Thank you very much Ken and I echo all of Ken's words really, I am taking my British Dental Journal hat off now and putting my own publishing company hat on, Stephen Hancocks Limited, and if I can just get you to take one of these and pass them around, which I think and hope is very relevant to IADR. It is called World Dental Posters and it is at www.worlddentalposters.com. Basically it is an open-access site for anybody who has had a poster presented at a peer reviewed meeting, we get back to that concept again of peer reviewed meeting, to upload their poster. The first 100 posters are free and thereafter it will be £25 or $40 per poster, so again a modest sum I think from authors. The posters will go onto the open-access site, they will be listed according to author's name, title and key words and they will be up there for as long as the author wants them to be up there, there will be no further charge of any sort. So the idea really is to get as much science out there as possible to as many people as possible as economically as possible, the idea came from my partner who said what happens to all those old posters that we see at IADR and all the other meetings around the world? The answer which came back from many poster authors was, well they end up rolled up in the back of our wardrobe or in the corner of the department's cupboards or tripping up our secretaries or whatever, so to actually have a longer life of these posters would be a terrific idea. So that is my message and I am delighted that my company was able to help to sponsor today's meeting, do please go on line, have a look, www.worlddentalposters.com and we hope to see lots of your posters on the site very soon. Thank you very much.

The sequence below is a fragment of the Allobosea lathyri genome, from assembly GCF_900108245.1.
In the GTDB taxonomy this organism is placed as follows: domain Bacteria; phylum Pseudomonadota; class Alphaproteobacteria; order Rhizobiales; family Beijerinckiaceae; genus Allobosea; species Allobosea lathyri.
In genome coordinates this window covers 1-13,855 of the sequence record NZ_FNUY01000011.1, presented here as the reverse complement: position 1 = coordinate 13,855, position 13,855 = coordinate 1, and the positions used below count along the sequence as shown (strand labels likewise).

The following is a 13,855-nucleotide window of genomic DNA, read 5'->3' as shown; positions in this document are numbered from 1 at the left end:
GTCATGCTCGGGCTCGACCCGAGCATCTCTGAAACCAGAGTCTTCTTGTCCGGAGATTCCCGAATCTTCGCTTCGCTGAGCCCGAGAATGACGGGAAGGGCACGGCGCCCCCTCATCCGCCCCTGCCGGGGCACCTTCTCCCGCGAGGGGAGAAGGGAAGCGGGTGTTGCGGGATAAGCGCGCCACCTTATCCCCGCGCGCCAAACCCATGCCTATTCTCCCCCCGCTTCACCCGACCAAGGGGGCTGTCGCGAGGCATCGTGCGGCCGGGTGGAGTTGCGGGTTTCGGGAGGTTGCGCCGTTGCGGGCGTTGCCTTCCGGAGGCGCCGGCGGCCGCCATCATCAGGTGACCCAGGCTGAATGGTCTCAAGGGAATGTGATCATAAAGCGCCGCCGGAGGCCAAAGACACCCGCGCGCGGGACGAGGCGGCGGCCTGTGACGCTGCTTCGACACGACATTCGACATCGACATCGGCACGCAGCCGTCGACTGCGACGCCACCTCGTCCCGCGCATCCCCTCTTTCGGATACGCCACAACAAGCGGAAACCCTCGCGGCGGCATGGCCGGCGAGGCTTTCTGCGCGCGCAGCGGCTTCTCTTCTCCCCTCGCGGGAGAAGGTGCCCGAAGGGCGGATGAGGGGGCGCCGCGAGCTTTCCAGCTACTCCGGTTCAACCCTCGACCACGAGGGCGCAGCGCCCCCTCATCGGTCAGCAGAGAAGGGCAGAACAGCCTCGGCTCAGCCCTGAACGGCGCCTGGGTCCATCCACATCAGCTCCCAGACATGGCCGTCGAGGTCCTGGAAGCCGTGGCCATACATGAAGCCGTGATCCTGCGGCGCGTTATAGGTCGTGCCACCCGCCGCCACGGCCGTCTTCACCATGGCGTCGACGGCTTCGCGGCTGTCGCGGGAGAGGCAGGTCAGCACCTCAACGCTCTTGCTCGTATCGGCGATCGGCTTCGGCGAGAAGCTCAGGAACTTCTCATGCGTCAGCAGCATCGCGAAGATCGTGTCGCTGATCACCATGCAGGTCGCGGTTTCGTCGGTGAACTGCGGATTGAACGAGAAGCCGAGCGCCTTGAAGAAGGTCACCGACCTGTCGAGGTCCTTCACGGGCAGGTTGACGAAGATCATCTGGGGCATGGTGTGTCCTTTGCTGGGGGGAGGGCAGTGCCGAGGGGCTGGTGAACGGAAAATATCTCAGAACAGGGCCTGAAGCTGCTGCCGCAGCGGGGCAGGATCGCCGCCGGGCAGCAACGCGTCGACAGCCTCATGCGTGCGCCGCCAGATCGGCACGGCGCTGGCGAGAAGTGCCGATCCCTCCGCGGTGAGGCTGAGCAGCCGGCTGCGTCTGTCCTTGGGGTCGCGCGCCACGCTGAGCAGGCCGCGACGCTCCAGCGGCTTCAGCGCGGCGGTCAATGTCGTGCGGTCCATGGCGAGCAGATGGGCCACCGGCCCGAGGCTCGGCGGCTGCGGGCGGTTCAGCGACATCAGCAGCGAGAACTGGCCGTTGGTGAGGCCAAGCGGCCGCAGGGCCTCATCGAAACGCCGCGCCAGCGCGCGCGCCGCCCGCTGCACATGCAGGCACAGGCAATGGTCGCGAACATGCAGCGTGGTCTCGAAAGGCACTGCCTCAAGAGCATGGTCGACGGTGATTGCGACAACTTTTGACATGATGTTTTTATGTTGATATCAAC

Well Stephen thank you very much for all the sponsorship and also a big thankyou to our technician there, hopefully we haven't caused him to many problems and hopefully he is going to give me the disc and so there is a clear record of what we have said and we will try and publish these proceedings, thank you all very much.